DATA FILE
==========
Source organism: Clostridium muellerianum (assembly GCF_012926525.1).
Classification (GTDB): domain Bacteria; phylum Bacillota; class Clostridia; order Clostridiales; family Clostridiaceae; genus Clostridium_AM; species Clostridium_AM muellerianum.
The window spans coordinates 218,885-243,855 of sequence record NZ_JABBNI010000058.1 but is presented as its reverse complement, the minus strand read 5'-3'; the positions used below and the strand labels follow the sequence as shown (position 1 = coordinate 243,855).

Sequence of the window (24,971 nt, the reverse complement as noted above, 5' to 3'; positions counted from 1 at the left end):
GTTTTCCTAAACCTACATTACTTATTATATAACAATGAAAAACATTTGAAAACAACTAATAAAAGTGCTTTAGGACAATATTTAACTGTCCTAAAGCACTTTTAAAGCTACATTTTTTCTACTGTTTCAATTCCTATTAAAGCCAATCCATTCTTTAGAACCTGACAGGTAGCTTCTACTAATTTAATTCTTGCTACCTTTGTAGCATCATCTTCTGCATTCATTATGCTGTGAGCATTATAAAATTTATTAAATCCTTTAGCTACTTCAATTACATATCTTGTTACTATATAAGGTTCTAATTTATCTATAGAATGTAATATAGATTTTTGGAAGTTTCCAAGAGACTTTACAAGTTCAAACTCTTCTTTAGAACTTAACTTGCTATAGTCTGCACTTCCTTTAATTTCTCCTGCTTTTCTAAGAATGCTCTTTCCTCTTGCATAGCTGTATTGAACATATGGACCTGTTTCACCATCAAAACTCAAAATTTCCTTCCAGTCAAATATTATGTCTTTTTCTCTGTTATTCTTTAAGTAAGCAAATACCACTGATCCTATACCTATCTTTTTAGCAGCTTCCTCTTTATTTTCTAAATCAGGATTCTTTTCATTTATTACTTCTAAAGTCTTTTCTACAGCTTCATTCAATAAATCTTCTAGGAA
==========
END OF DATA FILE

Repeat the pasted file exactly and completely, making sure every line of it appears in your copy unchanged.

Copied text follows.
Source organism: Clostridium muellerianum (assembly GCF_012926525.1).
Classification (GTDB): domain Bacteria; phylum Bacillota; class Clostridia; order Clostridiales; family Clostridiaceae; genus Clostridium_AM; species Clostridium_AM muellerianum.
The window spans coordinates 218,885-243,855 of sequence record NZ_JABBNI010000058.1 but is presented as its reverse complement, the minus strand read 5'-3'; the positions used below and the strand labels follow the sequence as shown (position 1 = coordinate 243,855).

Sequence of the window (24,971 nt, the reverse complement as noted above, 5' to 3'; positions counted from 1 at the left end):
GTTTTCCTAAACCTACATTACTTATTATATAACAATGAAAAACATTTGAAAACAACTAATAAAAGTGCTTTAGGACAATATTTAACTGTCCTAAAGCACTTTTAAAGCTACATTTTTTCTACTGTTTCAATTCCTATTAAAGCCAATCCATTCTTTAGAACCTGACAGGTAGCTTCTACTAATTTAATTCTTGCTACCTTTGTAGCATCATCTTCTGCATTCATTATGCTGTGAGCATTATAAAATTTATTAAATCCTTTAGCTACTTCAATTACATATCTTGTTACTATATAAGGTTCTAATTTATCTATAGAATGTAATATAGATTTTTGGAAGTTTCCAAGAGACTTTACAAGTTCAAACTCTTCTTTAGAACTTAACTTGCTATAGTCTGCACTTCCTTTAATTTCTCCTGCTTTTCTAAGAATGCTCTTTCCTCTTGCATAGCTGTATTGAACATATGGACCTGTTTCACCATCAAAACTCAAAATTTCCTTCCAGTCAAATATTATGTCTTTTTCTCTGTTATTCTTTAAGTAAGCAAATACCACTGATCCTATACCTATCTTTTTAGCAGCTTCCTCTTTATTTTCTAAATCAGGATTCTTTTCATTTATTACTTCTAAAGTCTTTTCTACAGCTTCATTCAATAAATCTTCTAGGAA